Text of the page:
I guess almost everyone has a digital camera these days, and we have all tried to enhance an image in some sort of image editing software. Now those who tried probably found out that editing images is difficult, and that for the most part it cannot be done with a few mouse clicks. From Adobe’s famous image editing software PhotoShop, this art has gotten the name “photoshopping”. If you know what you’re doing, you can substantially alter an image to your tastes. Done right, it can be an art in itself.
So, what’s wrong with photoshopping?
Lets just take an example, okay? Take this image that came through Reuters in 2006. What do you think it shows?
It shows Beirut on fire, right? And heavy black smoke, right?
Readers who know what a “clone brush” is, please look closely at the smoke in the upper left corner. Does that look “cloned” to you? It sure did to somebody.
Now as it turned out, that image wa really a photoshopped version of this image:
That is Beirut with one building on fire and some smoke.
Now, I’m totally not getting into why there was an israelian air strike in the first place, and what would be right or wrong with that. What I’m aiming at, is that we just cannot trust images anymore the way we used to. There have been numerous occasions where photoshopped images were released as “news”, this just happens to be a very prominent example.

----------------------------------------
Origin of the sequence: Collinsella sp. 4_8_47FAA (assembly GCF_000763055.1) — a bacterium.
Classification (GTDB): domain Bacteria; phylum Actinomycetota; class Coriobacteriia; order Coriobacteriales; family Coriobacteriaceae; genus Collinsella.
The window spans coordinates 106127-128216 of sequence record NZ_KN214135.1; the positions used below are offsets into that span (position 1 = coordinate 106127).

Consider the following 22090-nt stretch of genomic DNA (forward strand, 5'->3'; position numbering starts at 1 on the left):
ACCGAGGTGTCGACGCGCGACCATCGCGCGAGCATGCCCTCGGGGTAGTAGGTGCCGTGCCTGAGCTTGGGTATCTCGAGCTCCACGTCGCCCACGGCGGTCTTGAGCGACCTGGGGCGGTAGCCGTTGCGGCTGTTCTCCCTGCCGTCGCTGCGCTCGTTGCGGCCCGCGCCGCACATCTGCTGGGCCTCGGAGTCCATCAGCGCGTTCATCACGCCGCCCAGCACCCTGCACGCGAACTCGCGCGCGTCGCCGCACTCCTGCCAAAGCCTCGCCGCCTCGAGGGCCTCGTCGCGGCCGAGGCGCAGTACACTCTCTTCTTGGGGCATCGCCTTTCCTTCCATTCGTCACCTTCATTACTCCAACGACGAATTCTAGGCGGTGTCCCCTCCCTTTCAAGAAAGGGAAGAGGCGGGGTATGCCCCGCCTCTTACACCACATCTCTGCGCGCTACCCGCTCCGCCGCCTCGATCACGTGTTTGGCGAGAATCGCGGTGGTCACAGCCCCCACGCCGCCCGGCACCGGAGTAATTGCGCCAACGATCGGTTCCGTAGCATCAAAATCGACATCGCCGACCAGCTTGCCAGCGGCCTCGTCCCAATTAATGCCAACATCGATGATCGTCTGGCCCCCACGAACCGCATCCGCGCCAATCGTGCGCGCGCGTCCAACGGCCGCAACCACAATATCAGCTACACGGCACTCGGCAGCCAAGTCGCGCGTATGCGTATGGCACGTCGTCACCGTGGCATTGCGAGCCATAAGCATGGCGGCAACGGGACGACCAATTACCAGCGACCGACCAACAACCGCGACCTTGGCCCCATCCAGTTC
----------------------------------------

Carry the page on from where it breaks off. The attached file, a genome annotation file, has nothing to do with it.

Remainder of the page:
This raises quite a few questions:
Q1. Why was the image altered in the first place?
I don’t know much about Adnan Hajj, the photographer, so I can only do guesswork on question 1. A lot of photographers get paid only if their photo gets published. So if you are a photographer, you want to get images that are exciting and news-worthy. The manipulated image sure looks more alarming than the original. With the level of competition on the news market, news agencies have outsourced more and more staff. People who only get their money if they sell a photo will be more likely to forge something to make a living than somebody who gets a regular salery no matter what.
On the other hand, Hajj is lebanese, and might have done that to shift public oppinion. But using the same kind of reasoning, the whole thing could also have been a setup to discredit anybody reporting on that side of the war.
Sorry, I cannot give you the real answer on what happened here, but it turns out not to be as important as you might think. Sure, Reuters could rely more on their own staff, but they cannot do so entirely. And there will always be somebody tampering with images just to get them sold or to make a point.
Q2. Did Reuters know the image was modified?
I’m not sure which answer I should hope for. Either they didn’t, which would be an unbelievable level of neglegance, or they did, which would be a level of bias only few people would expect from them either.